THE RIVER AND ITS EXPLORERS
L A SALLE himself sued for certain high privileges, and they were graciously accorded him by Louis XIV. of inflated memory. Chief among them was the privilege to explore, far and wide, and build forts, and stake out continents, and hand the same over to the king, and pay the expenses himself; receiving, in return, some little advantages of one sort or another; among them the monopoly of buffalo-hides. He spent several years, and about all of his money, in making perilous and painful trips between Montreal and a fort which he had built on the Illinois, before he at last succeeded in getting his expedition in such a shape that he could strike for the Mississippi.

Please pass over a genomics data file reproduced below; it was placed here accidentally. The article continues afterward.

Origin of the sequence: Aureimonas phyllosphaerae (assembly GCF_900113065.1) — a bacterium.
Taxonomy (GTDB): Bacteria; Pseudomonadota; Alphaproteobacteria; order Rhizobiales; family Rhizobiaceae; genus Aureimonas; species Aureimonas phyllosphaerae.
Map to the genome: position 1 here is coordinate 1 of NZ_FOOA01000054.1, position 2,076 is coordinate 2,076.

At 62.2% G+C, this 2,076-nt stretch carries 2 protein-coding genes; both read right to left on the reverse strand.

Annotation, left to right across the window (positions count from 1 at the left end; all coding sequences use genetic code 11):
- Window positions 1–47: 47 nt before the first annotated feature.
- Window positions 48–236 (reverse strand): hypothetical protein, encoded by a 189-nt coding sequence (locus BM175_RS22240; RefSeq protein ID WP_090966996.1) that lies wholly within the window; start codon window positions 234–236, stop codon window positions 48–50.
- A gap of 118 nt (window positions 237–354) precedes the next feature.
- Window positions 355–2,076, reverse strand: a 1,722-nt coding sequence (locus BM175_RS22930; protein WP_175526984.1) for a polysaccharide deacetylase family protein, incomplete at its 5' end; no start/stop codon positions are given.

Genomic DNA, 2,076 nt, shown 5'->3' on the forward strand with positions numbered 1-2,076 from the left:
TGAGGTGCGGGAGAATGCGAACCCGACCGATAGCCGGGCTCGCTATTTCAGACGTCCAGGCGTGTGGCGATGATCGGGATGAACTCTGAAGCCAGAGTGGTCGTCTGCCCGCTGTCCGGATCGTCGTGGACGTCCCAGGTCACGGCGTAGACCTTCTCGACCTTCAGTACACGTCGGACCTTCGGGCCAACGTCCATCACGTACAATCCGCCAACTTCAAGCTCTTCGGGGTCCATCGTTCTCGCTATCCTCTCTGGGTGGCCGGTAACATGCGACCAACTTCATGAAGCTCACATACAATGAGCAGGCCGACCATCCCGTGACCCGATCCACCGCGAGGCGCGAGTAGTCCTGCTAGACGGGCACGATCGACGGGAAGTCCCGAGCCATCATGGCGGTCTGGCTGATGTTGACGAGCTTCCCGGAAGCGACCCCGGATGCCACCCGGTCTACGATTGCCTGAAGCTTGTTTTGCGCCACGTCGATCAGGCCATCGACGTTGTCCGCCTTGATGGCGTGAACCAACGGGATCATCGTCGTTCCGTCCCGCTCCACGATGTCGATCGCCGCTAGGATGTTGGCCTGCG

And meantime other parties had had better fortune. In 1673, Joliet the merchant, and Marquette the priest, crossed the country and reached the banks of the Mississippi. They went by way of the Great Lakes; and from Green Bay, in canoes, by the way of Fox River and the Wisconsin. Marquette had solemnly contracted, on the feast of the Immaculate Conception, that if the Virgin would permit him to discover the great river, he would name it Conception, in her honor. He kept his